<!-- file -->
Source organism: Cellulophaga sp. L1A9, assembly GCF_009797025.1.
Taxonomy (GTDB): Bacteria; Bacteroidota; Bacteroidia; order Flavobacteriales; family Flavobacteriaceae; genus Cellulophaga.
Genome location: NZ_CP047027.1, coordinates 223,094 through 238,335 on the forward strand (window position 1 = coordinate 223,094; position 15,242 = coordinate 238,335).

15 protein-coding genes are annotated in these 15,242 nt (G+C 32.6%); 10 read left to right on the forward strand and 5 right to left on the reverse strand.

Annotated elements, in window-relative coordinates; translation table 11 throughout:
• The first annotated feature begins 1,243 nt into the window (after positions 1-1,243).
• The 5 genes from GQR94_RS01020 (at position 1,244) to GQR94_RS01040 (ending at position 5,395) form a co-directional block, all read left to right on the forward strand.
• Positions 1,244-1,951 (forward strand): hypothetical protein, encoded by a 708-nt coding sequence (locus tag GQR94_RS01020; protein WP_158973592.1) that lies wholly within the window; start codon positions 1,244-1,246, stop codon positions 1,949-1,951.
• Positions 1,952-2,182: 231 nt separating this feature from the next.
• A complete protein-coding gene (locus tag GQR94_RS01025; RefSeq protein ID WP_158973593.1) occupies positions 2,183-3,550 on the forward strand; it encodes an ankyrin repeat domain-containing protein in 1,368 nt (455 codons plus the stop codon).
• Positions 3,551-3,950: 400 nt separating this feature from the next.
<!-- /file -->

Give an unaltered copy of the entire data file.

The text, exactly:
Source organism: Cellulophaga sp. L1A9, assembly GCF_009797025.1.
Taxonomy (GTDB): Bacteria; Bacteroidota; Bacteroidia; order Flavobacteriales; family Flavobacteriaceae; genus Cellulophaga.
Genome location: NZ_CP047027.1, coordinates 223,094 through 238,335 on the forward strand (window position 1 = coordinate 223,094; position 15,242 = coordinate 238,335).

15 protein-coding genes are annotated in these 15,242 nt (G+C 32.6%); 10 read left to right on the forward strand and 5 right to left on the reverse strand.

Annotated elements, in window-relative coordinates; translation table 11 throughout:
• The first annotated feature begins 1,243 nt into the window (after positions 1-1,243).
• The 5 genes from GQR94_RS01020 (at position 1,244) to GQR94_RS01040 (ending at position 5,395) form a co-directional block, all read left to right on the forward strand.
• Positions 1,244-1,951 (forward strand): hypothetical protein, encoded by a 708-nt coding sequence (locus tag GQR94_RS01020; protein WP_158973592.1) that lies wholly within the window; start codon positions 1,244-1,246, stop codon positions 1,949-1,951.
• Positions 1,952-2,182: 231 nt separating this feature from the next.
• A complete protein-coding gene (locus tag GQR94_RS01025; RefSeq protein ID WP_158973593.1) occupies positions 2,183-3,550 on the forward strand; it encodes an ankyrin repeat domain-containing protein in 1,368 nt (455 codons plus the stop codon).
• Positions 3,551-3,950: 400 nt separating this feature from the next.